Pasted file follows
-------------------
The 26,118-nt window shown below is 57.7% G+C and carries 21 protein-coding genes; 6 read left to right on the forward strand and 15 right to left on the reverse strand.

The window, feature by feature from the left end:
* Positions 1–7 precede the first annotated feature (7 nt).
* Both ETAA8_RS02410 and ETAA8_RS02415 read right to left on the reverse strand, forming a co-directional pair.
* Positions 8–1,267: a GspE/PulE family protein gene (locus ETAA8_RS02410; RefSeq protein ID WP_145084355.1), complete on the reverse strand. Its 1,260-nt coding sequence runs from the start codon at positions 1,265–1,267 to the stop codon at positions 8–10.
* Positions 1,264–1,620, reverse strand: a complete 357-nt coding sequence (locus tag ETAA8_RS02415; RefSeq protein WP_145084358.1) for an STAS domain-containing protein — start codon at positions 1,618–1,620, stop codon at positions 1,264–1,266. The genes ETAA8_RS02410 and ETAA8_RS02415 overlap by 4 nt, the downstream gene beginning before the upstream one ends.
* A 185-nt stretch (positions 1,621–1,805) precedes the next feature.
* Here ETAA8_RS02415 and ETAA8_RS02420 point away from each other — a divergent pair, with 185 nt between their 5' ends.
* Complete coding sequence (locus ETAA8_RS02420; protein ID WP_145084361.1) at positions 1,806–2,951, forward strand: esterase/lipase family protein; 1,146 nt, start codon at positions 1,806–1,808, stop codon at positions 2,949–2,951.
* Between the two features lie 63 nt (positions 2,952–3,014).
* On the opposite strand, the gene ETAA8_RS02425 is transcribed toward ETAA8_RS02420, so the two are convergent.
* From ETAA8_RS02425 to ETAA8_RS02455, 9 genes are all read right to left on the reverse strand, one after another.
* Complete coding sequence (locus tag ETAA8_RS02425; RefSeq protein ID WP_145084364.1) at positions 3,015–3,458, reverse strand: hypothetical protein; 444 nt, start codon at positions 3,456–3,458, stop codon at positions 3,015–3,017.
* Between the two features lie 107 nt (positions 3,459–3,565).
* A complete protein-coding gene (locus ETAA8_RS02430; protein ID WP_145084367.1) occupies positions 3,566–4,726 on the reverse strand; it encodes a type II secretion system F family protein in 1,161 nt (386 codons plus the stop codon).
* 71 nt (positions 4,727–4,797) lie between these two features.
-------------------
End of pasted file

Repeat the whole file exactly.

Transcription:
The 26,118-nt window shown below is 57.7% G+C and carries 21 protein-coding genes; 6 read left to right on the forward strand and 15 right to left on the reverse strand.

The window, feature by feature from the left end:
* Positions 1–7 precede the first annotated feature (7 nt).
* Both ETAA8_RS02410 and ETAA8_RS02415 read right to left on the reverse strand, forming a co-directional pair.
* Positions 8–1,267: a GspE/PulE family protein gene (locus ETAA8_RS02410; RefSeq protein ID WP_145084355.1), complete on the reverse strand. Its 1,260-nt coding sequence runs from the start codon at positions 1,265–1,267 to the stop codon at positions 8–10.
* Positions 1,264–1,620, reverse strand: a complete 357-nt coding sequence (locus tag ETAA8_RS02415; RefSeq protein WP_145084358.1) for an STAS domain-containing protein — start codon at positions 1,618–1,620, stop codon at positions 1,264–1,266. The genes ETAA8_RS02410 and ETAA8_RS02415 overlap by 4 nt, the downstream gene beginning before the upstream one ends.
* A 185-nt stretch (positions 1,621–1,805) precedes the next feature.
* Here ETAA8_RS02415 and ETAA8_RS02420 point away from each other — a divergent pair, with 185 nt between their 5' ends.
* Complete coding sequence (locus ETAA8_RS02420; protein ID WP_145084361.1) at positions 1,806–2,951, forward strand: esterase/lipase family protein; 1,146 nt, start codon at positions 1,806–1,808, stop codon at positions 2,949–2,951.
* Between the two features lie 63 nt (positions 2,952–3,014).
* On the opposite strand, the gene ETAA8_RS02425 is transcribed toward ETAA8_RS02420, so the two are convergent.
* From ETAA8_RS02425 to ETAA8_RS02455, 9 genes are all read right to left on the reverse strand, one after another.
* Complete coding sequence (locus tag ETAA8_RS02425; RefSeq protein ID WP_145084364.1) at positions 3,015–3,458, reverse strand: hypothetical protein; 444 nt, start codon at positions 3,456–3,458, stop codon at positions 3,015–3,017.
* Between the two features lie 107 nt (positions 3,459–3,565).
* A complete protein-coding gene (locus ETAA8_RS02430; protein ID WP_145084367.1) occupies positions 3,566–4,726 on the reverse strand; it encodes a type II secretion system F family protein in 1,161 nt (386 codons plus the stop codon).
* 71 nt (positions 4,727–4,797) lie between these two features.